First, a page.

WASHINGTON (AFP) – Iranian President Mahmoud Ahmadinejad has said his country wants to avoid conflict and called for the withdrawal of US and other foreign forces from Iraq is the only way to ensure peace there.
“We shy away from any kind of conflict, any kind of bloodshed,” Ahmadinejad told ABC television Monday.
The Iranian leader, whose country has been accused of stoking sectarian violence in Iraq, said instability there would hurt all countries in the region.
“That’s why we’re opposed to the presence of Americans,” he said. “We tell them to leave the country and any other foreigner should leave the country and there should be none in Iraq, and you see, we will have peace in Iraq.”
US OFFICIALS IN BAGHDAD CLAIM OTHERWISE…
The U.S. officials in Baghdad claimed the EFPs, as well as Iranian-made mortar shells and rocket-propelled grenades, have been supplied to “rogue elements” of the Mahdi Army militia of anti-American Shiite cleric Muqtada al-Sadr, who is a key backer of Shiite Prime Minister Nouri al-Maliki.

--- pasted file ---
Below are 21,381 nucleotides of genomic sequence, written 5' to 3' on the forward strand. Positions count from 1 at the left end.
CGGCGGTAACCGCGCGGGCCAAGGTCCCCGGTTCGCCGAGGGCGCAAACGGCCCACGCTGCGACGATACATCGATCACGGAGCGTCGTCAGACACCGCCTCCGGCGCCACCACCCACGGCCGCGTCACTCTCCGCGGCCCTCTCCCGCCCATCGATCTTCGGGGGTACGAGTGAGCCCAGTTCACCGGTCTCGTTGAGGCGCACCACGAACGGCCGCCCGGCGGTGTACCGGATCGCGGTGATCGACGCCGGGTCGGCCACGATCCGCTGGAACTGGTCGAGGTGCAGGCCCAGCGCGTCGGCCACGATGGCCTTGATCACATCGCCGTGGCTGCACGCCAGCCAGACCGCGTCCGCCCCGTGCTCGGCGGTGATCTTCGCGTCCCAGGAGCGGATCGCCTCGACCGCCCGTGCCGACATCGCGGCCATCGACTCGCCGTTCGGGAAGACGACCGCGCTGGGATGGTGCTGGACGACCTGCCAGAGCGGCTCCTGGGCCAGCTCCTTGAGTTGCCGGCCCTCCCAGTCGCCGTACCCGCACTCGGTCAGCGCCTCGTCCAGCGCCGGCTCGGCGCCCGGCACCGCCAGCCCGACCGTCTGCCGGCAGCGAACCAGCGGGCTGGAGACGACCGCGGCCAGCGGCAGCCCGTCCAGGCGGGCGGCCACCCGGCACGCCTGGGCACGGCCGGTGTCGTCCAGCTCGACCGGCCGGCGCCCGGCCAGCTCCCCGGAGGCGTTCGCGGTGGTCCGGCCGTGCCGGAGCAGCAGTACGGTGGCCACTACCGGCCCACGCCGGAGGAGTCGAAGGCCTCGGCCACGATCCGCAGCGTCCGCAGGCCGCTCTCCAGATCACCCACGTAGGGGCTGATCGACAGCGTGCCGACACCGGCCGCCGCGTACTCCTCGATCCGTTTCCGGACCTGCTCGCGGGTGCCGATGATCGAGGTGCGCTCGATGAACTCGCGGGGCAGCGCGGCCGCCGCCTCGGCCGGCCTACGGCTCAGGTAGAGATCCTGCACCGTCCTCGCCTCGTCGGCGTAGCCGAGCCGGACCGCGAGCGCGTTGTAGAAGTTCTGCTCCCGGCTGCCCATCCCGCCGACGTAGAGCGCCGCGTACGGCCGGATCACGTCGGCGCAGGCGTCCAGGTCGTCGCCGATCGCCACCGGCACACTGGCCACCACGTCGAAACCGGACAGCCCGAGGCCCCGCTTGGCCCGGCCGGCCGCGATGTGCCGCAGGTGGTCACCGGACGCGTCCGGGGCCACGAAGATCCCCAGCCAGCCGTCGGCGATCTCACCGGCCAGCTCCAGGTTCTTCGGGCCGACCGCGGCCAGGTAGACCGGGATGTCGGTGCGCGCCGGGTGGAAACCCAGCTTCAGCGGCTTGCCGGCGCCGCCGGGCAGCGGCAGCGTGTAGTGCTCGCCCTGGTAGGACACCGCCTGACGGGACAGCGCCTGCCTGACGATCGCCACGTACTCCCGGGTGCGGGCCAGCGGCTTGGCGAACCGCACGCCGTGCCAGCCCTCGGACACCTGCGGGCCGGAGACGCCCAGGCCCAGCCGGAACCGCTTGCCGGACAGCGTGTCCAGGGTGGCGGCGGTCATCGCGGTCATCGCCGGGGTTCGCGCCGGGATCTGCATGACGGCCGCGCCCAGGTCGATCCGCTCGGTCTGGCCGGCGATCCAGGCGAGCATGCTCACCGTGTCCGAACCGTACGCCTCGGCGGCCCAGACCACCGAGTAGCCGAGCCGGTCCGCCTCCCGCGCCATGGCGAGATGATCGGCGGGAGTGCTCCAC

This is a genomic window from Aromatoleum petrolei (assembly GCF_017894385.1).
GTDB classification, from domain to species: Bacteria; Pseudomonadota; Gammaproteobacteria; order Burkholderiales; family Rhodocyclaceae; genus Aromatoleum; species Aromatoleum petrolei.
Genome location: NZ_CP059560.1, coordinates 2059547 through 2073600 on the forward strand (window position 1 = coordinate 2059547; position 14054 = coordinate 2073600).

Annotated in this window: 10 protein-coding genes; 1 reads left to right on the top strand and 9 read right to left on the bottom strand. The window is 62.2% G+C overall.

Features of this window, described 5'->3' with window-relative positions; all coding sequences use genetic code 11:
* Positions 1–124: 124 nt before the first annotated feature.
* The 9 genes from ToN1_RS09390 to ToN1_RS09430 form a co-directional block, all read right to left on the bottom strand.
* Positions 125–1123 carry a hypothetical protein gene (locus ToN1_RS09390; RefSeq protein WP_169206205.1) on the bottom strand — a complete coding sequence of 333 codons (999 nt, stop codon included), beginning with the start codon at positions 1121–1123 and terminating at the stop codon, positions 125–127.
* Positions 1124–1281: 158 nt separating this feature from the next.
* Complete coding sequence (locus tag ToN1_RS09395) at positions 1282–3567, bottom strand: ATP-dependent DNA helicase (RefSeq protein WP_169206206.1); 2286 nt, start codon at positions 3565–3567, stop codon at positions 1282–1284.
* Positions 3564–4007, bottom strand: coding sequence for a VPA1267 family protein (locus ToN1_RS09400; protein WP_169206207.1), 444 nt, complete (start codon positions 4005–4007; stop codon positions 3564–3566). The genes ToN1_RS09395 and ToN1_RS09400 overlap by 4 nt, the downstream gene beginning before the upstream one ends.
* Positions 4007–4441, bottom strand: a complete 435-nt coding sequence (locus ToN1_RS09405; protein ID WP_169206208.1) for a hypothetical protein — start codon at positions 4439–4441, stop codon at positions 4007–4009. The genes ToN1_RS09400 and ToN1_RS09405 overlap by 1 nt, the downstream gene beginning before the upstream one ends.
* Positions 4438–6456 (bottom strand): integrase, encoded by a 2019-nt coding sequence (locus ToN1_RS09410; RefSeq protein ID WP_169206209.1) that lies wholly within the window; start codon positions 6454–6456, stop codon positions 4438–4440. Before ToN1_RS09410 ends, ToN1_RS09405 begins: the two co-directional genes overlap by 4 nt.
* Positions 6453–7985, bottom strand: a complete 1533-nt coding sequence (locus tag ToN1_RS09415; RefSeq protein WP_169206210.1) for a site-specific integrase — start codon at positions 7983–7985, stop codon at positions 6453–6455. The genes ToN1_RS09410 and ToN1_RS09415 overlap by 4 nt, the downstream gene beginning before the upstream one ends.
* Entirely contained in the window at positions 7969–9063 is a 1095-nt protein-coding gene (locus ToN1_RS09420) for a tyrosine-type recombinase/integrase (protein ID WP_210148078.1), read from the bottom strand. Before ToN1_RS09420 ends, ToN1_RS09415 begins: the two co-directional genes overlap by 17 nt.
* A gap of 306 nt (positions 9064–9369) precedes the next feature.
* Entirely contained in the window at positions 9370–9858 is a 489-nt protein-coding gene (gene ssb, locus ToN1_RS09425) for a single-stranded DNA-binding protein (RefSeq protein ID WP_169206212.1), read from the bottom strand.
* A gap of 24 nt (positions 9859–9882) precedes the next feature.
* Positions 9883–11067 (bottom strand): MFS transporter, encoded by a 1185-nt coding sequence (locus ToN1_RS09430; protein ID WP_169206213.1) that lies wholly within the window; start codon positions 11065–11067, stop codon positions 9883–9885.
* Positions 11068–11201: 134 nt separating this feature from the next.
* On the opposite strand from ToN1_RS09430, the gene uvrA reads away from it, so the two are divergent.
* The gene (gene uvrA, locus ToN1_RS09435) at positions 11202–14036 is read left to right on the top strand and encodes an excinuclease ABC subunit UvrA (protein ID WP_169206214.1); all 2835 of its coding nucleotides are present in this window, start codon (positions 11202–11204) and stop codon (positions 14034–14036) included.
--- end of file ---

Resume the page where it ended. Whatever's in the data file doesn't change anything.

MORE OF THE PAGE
Skepticism in U.S.: Many key government figures and members of Iraq’s Shiite political leadership have deep ties to Iran, having spent decades there in exile during Saddam Hussein’s rule. But Iran has repeatedly denied that it has armed the Shiite militias in the neighboring country.Skeptical congressional Democrats said the Bush administration should move cautiously before accusing Iran of fomenting a campaign of violence against U.S. troops in Iraq. Senate Intelligence Committee member Ron Wyden, D-Ore., said “the administration is engaged in a drumbeat with Iran that is much like the drumbeat that they did with Iraq. We’re going to insist on accountability.”
On the Republican side, Sen. Trent Lott of Mississippi said he did not think the United States was trying to make a case for attacking Iran. Lott said the U.S. should try to stop the flow of munitions through Iran to Iraq but that “you do that by interdiction … you don’t do it by invasion.”